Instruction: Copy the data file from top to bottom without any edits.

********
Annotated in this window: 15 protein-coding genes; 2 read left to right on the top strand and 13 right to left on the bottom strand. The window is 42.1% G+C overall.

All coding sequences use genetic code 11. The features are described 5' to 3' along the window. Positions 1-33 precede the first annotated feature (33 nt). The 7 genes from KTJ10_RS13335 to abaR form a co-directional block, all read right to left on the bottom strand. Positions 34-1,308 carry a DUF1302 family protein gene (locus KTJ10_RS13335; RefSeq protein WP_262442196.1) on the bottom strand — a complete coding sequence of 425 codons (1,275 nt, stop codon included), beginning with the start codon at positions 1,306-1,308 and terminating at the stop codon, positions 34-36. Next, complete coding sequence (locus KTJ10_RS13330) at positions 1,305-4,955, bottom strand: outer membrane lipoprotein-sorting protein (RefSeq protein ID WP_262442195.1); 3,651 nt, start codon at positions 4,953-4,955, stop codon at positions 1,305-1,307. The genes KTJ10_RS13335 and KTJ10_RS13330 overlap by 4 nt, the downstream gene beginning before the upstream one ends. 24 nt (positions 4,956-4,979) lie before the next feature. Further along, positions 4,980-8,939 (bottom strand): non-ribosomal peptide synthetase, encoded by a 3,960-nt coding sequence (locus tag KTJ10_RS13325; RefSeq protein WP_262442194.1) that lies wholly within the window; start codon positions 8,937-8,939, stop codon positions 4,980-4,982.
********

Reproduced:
Annotated in this window: 15 protein-coding genes; 2 read left to right on the top strand and 13 right to left on the bottom strand. The window is 42.1% G+C overall.

All coding sequences use genetic code 11. The features are described 5' to 3' along the window. Positions 1-33 precede the first annotated feature (33 nt). The 7 genes from KTJ10_RS13335 to abaR form a co-directional block, all read right to left on the bottom strand. Positions 34-1,308 carry a DUF1302 family protein gene (locus KTJ10_RS13335; RefSeq protein WP_262442196.1) on the bottom strand — a complete coding sequence of 425 codons (1,275 nt, stop codon included), beginning with the start codon at positions 1,306-1,308 and terminating at the stop codon, positions 34-36. Next, complete coding sequence (locus KTJ10_RS13330) at positions 1,305-4,955, bottom strand: outer membrane lipoprotein-sorting protein (RefSeq protein ID WP_262442195.1); 3,651 nt, start codon at positions 4,953-4,955, stop codon at positions 1,305-1,307. The genes KTJ10_RS13335 and KTJ10_RS13330 overlap by 4 nt, the downstream gene beginning before the upstream one ends. 24 nt (positions 4,956-4,979) lie before the next feature. Further along, positions 4,980-8,939 (bottom strand): non-ribosomal peptide synthetase, encoded by a 3,960-nt coding sequence (locus tag KTJ10_RS13325; RefSeq protein WP_262442194.1) that lies wholly within the window; start codon positions 8,937-8,939, stop codon positions 4,980-4,982.